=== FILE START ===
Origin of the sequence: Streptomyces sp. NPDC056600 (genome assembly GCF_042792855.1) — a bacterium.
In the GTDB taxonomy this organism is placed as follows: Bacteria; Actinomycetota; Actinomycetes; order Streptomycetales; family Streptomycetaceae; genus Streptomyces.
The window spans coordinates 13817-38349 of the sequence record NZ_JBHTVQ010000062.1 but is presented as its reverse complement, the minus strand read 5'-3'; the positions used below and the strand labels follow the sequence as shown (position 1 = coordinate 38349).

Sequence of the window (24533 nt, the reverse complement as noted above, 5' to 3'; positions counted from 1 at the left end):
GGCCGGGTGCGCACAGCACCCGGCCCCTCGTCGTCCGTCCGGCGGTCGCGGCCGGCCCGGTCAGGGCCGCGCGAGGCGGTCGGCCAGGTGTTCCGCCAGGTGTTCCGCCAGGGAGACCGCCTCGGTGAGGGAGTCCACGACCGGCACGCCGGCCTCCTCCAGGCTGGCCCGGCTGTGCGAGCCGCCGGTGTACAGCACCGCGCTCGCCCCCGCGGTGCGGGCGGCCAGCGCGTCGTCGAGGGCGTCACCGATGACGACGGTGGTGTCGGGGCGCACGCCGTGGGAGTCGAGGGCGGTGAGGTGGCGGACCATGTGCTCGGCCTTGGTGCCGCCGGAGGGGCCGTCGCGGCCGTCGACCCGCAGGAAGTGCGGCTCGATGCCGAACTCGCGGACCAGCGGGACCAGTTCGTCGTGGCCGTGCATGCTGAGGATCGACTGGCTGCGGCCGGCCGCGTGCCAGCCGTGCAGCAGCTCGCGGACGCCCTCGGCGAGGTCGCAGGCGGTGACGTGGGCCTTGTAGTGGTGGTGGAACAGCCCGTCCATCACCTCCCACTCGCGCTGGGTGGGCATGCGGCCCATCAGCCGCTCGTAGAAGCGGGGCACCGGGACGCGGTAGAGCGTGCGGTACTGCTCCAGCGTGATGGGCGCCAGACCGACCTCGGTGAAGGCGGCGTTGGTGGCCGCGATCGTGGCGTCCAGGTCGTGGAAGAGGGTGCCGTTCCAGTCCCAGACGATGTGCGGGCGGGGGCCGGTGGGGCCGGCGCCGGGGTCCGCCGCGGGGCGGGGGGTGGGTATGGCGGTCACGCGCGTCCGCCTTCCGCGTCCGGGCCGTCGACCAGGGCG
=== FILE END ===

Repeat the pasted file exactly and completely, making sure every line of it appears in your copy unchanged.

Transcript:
Origin of the sequence: Streptomyces sp. NPDC056600 (genome assembly GCF_042792855.1) — a bacterium.
In the GTDB taxonomy this organism is placed as follows: Bacteria; Actinomycetota; Actinomycetes; order Streptomycetales; family Streptomycetaceae; genus Streptomyces.
The window spans coordinates 13817-38349 of the sequence record NZ_JBHTVQ010000062.1 but is presented as its reverse complement, the minus strand read 5'-3'; the positions used below and the strand labels follow the sequence as shown (position 1 = coordinate 38349).

Sequence of the window (24533 nt, the reverse complement as noted above, 5' to 3'; positions counted from 1 at the left end):
GGCCGGGTGCGCACAGCACCCGGCCCCTCGTCGTCCGTCCGGCGGTCGCGGCCGGCCCGGTCAGGGCCGCGCGAGGCGGTCGGCCAGGTGTTCCGCCAGGTGTTCCGCCAGGGAGACCGCCTCGGTGAGGGAGTCCACGACCGGCACGCCGGCCTCCTCCAGGCTGGCCCGGCTGTGCGAGCCGCCGGTGTACAGCACCGCGCTCGCCCCCGCGGTGCGGGCGGCCAGCGCGTCGTCGAGGGCGTCACCGATGACGACGGTGGTGTCGGGGCGCACGCCGTGGGAGTCGAGGGCGGTGAGGTGGCGGACCATGTGCTCGGCCTTGGTGCCGCCGGAGGGGCCGTCGCGGCCGTCGACCCGCAGGAAGTGCGGCTCGATGCCGAACTCGCGGACCAGCGGGACCAGTTCGTCGTGGCCGTGCATGCTGAGGATCGACTGGCTGCGGCCGGCCGCGTGCCAGCCGTGCAGCAGCTCGCGGACGCCCTCGGCGAGGTCGCAGGCGGTGACGTGGGCCTTGTAGTGGTGGTGGAACAGCCCGTCCATCACCTCCCACTCGCGCTGGGTGGGCATGCGGCCCATCAGCCGCTCGTAGAAGCGGGGCACCGGGACGCGGTAGAGCGTGCGGTACTGCTCCAGCGTGATGGGCGCCAGACCGACCTCGGTGAAGGCGGCGTTGGTGGCCGCGATCGTGGCGTCCAGGTCGTGGAAGAGGGTGCCGTTCCAGTCCCAGACGATGTGCGGGCGGGGGCCGGTGGGGCCGGCGCCGGGGTCCGCCGCGGGGCGGGGGGTGGGTATGGCGGTCACGCGCGTCCGCCTTCCGCGTCCGGGCCGTCGACCAGGGCG